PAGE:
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Advocacy at a Glance

March 31, 2017

Advocacy at a Glance offers you the bullet point summary of current advocacy issues associated with the goals of the Alliance for a Stronger FDA.

This week’s Advovacy at a Glance contains brief updates on the President’s FY 17 and FY 18 budget requests. This week’s Analysis and Commentary looks more deeply at the consequences.

  • Next Budget Showdown: The FY17 Continuing Resolution Expires Soon. With the current CR expiring on April 28 and Congress on recess for two of the next four weeks, there was renewed focus this week on how to fund the remaining five months of the year. Reportedly, appropriations staff, on a bipartisan basis, have largely completed an FY 17 omnibus funding bill that reflects subcommittee and committee votes that occurred last year. (If so, FDA might receive a $35M to $40M increase for FY 17.) If the omnibus approach fails to receive sufficient support, the obvious fallback would be for Congress to fund the entire government at its FY 16 level. (If so, FDA would get the same $2.7 billion as it did last year).

However, the politics of the situation are as difficult as the substance is easy. Republicans will need Democrats to buy in: in the House to offset likely “no” votes from fiscal conservatives who always vote against spending bills and in the Senate to get to 60 votes to avoid a filibuster. Into this mix, OMB released the President’s recommendations for FY 17, the centerpiece of which is $18 billion in cuts that would be redirected to the border wall, immigration enforcement, and the proposed defense build-up. (Under his proposal, FDA would be cut $40 million, to be achieved by administrative savings and reflecting slower than anticipated hiring.)

Speaker Ryan and Senate Majority Leader McConnell are finding themselves in a tight jam. Accommodating the White House will cost them Democratic support, while accommodating Democrats may provoke a Presidential veto. If there is no resolution by April 28, then a government shutdown might occur.

  • Quick Review of How the President’s Initial FY 18 Budget Would Impact FDA.  In the President’s so-called “skinny” budget proposal for FY 18 — released earlier this month — he recommends $54 billion in cuts to non-defense programs in order the increase defense spending by a similar amount.  His proposal for FDA  — which is short on details — appears to keep total FDA funding at the current level. However, it would shift $1 billion from on-budget budget authority (BA) appropriations to off-budget user fees, netting on-budget “paper savings” of $1 billion.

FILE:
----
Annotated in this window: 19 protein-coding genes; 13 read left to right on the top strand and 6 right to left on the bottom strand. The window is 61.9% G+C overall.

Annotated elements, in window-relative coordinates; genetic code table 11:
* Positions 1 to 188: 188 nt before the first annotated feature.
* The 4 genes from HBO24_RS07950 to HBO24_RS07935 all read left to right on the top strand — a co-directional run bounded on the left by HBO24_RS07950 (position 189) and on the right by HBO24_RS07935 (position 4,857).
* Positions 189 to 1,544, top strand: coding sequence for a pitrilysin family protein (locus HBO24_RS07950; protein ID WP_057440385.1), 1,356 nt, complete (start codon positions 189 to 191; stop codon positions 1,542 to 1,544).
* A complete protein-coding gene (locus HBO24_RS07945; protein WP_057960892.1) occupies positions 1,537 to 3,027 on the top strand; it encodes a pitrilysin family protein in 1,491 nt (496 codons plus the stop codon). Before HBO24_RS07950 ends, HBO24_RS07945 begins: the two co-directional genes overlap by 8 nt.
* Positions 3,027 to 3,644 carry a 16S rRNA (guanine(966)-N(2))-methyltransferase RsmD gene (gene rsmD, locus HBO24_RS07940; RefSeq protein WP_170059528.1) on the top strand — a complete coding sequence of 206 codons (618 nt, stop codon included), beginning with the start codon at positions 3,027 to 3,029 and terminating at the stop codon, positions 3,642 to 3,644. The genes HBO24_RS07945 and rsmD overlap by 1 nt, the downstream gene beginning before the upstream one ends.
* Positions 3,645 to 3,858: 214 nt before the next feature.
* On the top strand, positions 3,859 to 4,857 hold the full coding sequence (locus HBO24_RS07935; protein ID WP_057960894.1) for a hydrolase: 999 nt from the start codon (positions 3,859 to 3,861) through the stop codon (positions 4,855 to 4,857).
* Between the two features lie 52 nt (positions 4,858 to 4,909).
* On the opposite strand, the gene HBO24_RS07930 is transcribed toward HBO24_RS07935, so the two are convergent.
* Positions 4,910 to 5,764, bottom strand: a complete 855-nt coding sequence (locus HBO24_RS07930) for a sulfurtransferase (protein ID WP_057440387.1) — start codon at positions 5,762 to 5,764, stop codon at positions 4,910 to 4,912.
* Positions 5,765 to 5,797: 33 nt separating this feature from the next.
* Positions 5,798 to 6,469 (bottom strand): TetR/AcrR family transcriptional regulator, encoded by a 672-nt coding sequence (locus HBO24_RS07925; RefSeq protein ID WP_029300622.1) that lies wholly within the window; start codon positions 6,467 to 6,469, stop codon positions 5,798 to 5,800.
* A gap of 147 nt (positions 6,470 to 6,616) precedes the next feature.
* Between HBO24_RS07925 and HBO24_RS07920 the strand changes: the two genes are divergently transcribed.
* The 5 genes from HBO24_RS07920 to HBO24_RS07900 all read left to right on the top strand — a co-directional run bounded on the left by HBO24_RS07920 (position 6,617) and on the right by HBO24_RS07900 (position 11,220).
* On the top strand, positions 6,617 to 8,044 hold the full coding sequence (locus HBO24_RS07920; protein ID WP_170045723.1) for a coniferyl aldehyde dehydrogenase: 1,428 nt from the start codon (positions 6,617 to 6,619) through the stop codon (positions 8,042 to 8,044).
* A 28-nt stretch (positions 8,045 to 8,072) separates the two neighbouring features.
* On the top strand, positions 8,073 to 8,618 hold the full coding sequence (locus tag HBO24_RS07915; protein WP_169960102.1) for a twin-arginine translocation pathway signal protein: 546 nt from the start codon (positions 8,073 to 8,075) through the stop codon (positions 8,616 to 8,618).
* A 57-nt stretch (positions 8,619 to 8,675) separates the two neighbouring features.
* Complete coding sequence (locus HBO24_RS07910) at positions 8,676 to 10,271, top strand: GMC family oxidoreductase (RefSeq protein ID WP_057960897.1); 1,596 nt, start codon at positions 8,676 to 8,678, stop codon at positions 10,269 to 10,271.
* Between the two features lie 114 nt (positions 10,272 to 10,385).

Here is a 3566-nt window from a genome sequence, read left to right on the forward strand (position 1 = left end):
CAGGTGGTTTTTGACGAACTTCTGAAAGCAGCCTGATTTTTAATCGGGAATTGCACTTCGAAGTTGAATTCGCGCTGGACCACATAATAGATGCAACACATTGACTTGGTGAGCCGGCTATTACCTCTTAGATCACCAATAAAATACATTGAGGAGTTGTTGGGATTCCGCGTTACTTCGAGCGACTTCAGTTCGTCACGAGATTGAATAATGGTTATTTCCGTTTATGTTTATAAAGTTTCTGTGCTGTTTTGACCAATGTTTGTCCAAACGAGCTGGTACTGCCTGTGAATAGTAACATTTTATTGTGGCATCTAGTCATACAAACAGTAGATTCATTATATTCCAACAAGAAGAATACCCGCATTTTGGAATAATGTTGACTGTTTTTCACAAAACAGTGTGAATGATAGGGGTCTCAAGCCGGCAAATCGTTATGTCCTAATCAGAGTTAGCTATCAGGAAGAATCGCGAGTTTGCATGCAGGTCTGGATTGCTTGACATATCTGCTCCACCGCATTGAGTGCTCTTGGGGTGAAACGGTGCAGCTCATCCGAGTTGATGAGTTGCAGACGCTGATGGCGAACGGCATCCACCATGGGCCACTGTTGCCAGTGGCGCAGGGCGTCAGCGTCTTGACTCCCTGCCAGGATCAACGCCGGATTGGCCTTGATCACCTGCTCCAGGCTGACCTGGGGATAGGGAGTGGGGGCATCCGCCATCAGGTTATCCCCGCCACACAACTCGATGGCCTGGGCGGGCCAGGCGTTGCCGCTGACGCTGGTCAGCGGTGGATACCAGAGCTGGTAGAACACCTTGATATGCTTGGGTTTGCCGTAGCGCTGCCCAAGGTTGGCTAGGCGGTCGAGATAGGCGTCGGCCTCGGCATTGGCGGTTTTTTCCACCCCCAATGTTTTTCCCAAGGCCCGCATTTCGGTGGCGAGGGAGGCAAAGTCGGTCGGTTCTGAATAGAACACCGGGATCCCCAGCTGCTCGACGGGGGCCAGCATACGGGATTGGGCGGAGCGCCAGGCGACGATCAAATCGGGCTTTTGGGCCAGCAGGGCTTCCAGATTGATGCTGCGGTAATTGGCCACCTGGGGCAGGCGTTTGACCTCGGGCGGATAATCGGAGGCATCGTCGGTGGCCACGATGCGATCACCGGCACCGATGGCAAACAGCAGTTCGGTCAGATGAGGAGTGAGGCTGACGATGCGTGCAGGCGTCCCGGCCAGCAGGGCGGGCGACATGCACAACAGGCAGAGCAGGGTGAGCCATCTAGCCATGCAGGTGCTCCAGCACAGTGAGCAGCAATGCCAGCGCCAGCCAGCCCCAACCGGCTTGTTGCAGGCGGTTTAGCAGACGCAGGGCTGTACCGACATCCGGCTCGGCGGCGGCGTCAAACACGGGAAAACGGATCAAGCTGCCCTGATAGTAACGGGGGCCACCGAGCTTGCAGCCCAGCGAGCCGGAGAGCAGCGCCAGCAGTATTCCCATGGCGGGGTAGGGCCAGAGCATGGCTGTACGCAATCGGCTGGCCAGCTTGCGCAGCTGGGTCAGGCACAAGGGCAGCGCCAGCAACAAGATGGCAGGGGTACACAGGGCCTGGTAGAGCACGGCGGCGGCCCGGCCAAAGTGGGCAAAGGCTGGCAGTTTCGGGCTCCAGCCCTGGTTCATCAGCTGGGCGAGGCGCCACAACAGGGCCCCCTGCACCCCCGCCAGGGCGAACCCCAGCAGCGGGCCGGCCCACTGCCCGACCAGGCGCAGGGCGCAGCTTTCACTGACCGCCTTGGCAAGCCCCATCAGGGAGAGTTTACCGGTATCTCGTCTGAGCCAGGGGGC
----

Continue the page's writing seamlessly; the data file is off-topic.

While the authorizing committees have shown no inclination to add $1 billion annually to the agreements already negotiated for FY18-22, the President’s proposal is far from benign for FDA. His proposal will influence how much money each subcommittee is allotted to spend (known as the 302(b) process), with the result that the Senate and House Ag/FDA subcommittee may have significantly less money to spend next year. If the subcommittees wants to honor the President’s request for fully funding the FDA, they would need to come up with $1 billion in additional BA funding to replace the proposed user fee increase that is not going to happen. While not impossible, that will be a steep climb for them.

FDA and the President’s FY 18 request are discussed in more detail in last week’s Analysis and Commentary. We have also attached an analysis done by Dickinson’s FDA Webview, entitled “Trump budget for FDA could risk agency collapse.” We recommend reading both.

  • Gottlieb Confirmation Hearing Scheduled for April 5. The Senate HELP committee will be holding a confirmation hearing next Wednesday, April 5, to review the credentials and ask questions of Dr. Scott Gottlieb, President Trump’s choice for FDA commissioner. The subsequent timing should be interesting. Chairman Alexander is reported to have scheduled a vote right after the hearing.  Since the Senate has a very full schedule next week, it is unclear whether there would be time for the Senate to vote on Dr. Gottlieb’s nomination. If not, Congress is then on a two-week recess, pushing a full Senate vote until the last week in April or early May.

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